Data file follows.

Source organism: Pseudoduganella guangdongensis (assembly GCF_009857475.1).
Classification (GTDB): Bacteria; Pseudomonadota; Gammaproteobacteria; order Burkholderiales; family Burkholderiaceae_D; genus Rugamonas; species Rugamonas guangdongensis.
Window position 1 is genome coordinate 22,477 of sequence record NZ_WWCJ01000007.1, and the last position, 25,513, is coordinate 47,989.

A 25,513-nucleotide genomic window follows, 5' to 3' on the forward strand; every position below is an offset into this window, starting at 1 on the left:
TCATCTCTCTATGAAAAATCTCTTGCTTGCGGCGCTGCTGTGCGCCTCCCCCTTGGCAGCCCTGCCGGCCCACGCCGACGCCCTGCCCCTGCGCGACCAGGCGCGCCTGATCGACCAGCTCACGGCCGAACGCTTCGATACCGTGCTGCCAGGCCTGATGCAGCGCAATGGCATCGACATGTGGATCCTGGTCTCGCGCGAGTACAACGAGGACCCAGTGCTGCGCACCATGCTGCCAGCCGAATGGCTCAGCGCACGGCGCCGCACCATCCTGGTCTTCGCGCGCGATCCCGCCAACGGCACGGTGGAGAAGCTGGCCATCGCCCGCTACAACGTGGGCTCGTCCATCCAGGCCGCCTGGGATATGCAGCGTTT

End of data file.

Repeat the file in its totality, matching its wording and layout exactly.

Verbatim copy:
Source organism: Pseudoduganella guangdongensis (assembly GCF_009857475.1).
Classification (GTDB): Bacteria; Pseudomonadota; Gammaproteobacteria; order Burkholderiales; family Burkholderiaceae_D; genus Rugamonas; species Rugamonas guangdongensis.
Window position 1 is genome coordinate 22,477 of sequence record NZ_WWCJ01000007.1, and the last position, 25,513, is coordinate 47,989.

A 25,513-nucleotide genomic window follows, 5' to 3' on the forward strand; every position below is an offset into this window, starting at 1 on the left:
TCATCTCTCTATGAAAAATCTCTTGCTTGCGGCGCTGCTGTGCGCCTCCCCCTTGGCAGCCCTGCCGGCCCACGCCGACGCCCTGCCCCTGCGCGACCAGGCGCGCCTGATCGACCAGCTCACGGCCGAACGCTTCGATACCGTGCTGCCAGGCCTGATGCAGCGCAATGGCATCGACATGTGGATCCTGGTCTCGCGCGAGTACAACGAGGACCCAGTGCTGCGCACCATGCTGCCAGCCGAATGGCTCAGCGCACGGCGCCGCACCATCCTGGTCTTCGCGCGCGATCCCGCCAACGGCACGGTGGAGAAGCTGGCCATCGCCCGCTACAACGTGGGCTCGTCCATCCAGGCCGCCTGGGATATGCAGCGTTT